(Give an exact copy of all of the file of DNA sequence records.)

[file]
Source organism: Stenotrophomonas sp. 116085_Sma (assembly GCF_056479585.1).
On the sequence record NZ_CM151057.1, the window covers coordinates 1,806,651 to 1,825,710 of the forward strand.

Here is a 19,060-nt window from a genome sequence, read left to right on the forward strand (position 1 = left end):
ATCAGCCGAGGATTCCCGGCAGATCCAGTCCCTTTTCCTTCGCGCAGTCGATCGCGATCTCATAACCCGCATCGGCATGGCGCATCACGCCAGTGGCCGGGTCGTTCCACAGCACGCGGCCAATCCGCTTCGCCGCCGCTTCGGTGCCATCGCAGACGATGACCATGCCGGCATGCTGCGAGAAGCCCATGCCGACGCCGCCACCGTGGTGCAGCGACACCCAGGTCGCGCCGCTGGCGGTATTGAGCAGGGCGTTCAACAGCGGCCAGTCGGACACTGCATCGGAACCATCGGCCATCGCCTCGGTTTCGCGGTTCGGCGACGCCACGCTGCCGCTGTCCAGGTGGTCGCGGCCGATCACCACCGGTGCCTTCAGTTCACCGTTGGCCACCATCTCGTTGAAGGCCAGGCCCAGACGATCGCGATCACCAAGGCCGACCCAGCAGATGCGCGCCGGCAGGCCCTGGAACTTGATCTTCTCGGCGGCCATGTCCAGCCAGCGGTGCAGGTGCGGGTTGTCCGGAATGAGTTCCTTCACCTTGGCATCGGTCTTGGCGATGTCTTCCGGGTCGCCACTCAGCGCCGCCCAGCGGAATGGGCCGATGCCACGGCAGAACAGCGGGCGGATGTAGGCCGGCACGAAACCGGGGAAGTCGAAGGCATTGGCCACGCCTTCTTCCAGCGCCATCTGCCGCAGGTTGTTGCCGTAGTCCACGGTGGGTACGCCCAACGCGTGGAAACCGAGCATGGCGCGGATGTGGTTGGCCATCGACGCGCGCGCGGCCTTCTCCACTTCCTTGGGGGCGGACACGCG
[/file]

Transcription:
Source organism: Stenotrophomonas sp. 116085_Sma (assembly GCF_056479585.1).
On the sequence record NZ_CM151057.1, the window covers coordinates 1,806,651 to 1,825,710 of the forward strand.

Here is a 19,060-nt window from a genome sequence, read left to right on the forward strand (position 1 = left end):
ATCAGCCGAGGATTCCCGGCAGATCCAGTCCCTTTTCCTTCGCGCAGTCGATCGCGATCTCATAACCCGCATCGGCATGGCGCATCACGCCAGTGGCCGGGTCGTTCCACAGCACGCGGCCAATCCGCTTCGCCGCCGCTTCGGTGCCATCGCAGACGATGACCATGCCGGCATGCTGCGAGAAGCCCATGCCGACGCCGCCACCGTGGTGCAGCGACACCCAGGTCGCGCCGCTGGCGGTATTGAGCAGGGCGTTCAACAGCGGCCAGTCGGACACTGCATCGGAACCATCGGCCATCGCCTCGGTTTCGCGGTTCGGCGACGCCACGCTGCCGCTGTCCAGGTGGTCGCGGCCGATCACCACCGGTGCCTTCAGTTCACCGTTGGCCACCATCTCGTTGAAGGCCAGGCCCAGACGATCGCGATCACCAAGGCCGACCCAGCAGATGCGCGCCGGCAGGCCCTGGAACTTGATCTTCTCGGCGGCCATGTCCAGCCAGCGGTGCAGGTGCGGGTTGTCCGGAATGAGTTCCTTCACCTTGGCATCGGTCTTGGCGATGTCTTCCGGGTCGCCACTCAGCGCCGCCCAGCGGAATGGGCCGATGCCACGGCAGAACAGCGGGCGGATGTAGGCCGGCACGAAACCGGGGAAGTCGAAGGCATTGGCCACGCCTTCTTCCAGCGCCATCTGCCGCAGGTTGTTGCCGTAGTCCACGGTGGGTACGCCCAACGCGTGGAAACCGAGCATGGCGCGGATGTGGTTGGCCATCGACGCGCGCGCGGCCTTCTCCACTTCCTTGGGGGCGGACACGCG